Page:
Importantly, the bill does not establish mandatory minimums for trafficking in “a mixture containing 4 grams of fentanyl.” It establishes those penalties for “4 grams or more of a mixture containing” fentanyl. And those are not the same thing. Under HB 477, there is no minimum quantity of fentanyl that must be in a mixture before trafficking penalties can be imposed. The only thing that matters is that there’s a mixture, it contains any amount of fentanyl, and the total mixture weighs more than four grams.

Fine, so what’s a “mixture”? To find out, let’s turn to 893.135, Florida Statutes, which covers drug trafficking crimes:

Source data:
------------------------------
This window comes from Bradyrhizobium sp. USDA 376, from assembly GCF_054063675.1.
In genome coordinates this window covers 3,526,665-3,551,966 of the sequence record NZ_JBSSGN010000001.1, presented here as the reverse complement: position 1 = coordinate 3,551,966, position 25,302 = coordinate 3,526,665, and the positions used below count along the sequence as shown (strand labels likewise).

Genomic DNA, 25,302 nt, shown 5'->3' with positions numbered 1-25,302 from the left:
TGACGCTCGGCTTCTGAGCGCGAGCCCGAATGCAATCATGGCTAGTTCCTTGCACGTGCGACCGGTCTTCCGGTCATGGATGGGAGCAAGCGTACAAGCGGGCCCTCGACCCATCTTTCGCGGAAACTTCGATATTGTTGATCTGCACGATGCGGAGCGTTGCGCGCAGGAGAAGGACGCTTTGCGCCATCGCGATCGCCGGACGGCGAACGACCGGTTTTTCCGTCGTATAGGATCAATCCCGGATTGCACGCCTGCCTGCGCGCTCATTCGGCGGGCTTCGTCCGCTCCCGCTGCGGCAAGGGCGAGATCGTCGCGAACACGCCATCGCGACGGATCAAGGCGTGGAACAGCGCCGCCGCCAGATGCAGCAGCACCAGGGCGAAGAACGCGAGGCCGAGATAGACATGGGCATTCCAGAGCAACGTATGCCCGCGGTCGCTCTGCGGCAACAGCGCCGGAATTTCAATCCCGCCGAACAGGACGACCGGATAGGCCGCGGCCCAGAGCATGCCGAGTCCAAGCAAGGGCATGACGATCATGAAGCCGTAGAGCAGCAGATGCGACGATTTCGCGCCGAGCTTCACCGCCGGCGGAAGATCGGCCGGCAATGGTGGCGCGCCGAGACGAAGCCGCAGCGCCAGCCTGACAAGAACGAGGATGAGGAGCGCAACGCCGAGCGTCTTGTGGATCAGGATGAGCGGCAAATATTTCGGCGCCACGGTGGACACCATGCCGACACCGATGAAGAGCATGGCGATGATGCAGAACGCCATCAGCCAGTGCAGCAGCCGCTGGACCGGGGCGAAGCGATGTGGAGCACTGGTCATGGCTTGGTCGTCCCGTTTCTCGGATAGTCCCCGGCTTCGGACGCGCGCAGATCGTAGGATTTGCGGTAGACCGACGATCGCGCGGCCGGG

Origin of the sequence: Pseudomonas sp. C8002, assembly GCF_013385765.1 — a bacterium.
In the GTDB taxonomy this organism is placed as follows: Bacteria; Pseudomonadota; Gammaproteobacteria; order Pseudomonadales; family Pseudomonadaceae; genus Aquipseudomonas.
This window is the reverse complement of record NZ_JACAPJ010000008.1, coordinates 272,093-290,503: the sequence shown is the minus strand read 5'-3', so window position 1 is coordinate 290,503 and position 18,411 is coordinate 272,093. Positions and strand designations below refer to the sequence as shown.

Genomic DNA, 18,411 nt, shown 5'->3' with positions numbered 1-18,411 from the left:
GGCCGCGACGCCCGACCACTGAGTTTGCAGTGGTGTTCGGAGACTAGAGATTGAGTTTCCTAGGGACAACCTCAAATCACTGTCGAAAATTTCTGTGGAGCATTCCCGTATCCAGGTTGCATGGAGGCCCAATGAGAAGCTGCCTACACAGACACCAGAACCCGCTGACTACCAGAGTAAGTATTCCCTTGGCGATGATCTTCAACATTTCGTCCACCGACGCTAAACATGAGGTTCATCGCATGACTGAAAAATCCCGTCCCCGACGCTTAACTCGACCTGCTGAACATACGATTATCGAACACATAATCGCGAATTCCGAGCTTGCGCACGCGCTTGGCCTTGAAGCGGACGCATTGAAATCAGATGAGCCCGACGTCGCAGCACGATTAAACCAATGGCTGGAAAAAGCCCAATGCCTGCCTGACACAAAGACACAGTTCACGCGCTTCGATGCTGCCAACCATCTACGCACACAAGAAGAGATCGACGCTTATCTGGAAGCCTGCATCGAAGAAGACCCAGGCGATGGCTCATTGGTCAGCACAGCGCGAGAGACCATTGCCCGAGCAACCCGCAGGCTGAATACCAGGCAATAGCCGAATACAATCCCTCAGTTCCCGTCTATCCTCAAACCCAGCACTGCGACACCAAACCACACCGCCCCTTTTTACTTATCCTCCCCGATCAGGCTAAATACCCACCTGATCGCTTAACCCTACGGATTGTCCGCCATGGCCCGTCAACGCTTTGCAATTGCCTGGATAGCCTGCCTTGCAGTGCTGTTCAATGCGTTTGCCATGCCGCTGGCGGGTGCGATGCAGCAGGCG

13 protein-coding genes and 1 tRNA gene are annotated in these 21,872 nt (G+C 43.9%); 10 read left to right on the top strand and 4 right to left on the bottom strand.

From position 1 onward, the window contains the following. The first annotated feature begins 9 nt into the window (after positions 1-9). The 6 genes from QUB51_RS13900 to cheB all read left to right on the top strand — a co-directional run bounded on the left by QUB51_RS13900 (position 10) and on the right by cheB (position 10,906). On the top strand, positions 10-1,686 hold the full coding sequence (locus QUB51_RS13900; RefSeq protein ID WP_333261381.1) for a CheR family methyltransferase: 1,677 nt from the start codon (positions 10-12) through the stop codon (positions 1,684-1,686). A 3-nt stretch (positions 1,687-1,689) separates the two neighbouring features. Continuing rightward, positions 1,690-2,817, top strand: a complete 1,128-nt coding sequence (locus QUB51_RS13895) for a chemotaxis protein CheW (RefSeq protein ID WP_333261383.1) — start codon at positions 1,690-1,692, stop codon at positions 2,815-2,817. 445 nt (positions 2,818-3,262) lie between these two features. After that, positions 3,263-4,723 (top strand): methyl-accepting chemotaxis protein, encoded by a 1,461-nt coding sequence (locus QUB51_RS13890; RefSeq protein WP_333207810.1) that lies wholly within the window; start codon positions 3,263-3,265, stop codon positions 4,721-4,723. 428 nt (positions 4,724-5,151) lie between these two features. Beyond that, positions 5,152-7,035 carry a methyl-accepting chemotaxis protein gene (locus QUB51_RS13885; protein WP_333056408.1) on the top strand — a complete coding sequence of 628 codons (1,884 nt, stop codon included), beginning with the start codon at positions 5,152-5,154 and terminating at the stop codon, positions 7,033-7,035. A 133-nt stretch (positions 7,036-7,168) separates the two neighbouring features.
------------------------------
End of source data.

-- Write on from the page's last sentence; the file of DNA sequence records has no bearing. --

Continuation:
(6) A mixture, as defined in s. 893.02, containing any controlled substance described in this section includes, but is not limited to, a solution or a dosage unit, including but not limited to, a gelatin capsule, pill, or tablet, containing a controlled substance. For the purpose of clarifying legislative intent regarding the weighing of a mixture containing a controlled substance described in this section, the weight of the controlled substance is the total weight of the mixture, including the controlled substance and any other substance in the mixture. If there is more than one mixture containing the same controlled substance, the weight of the controlled substance is calculated by aggregating the total weight of each mixture.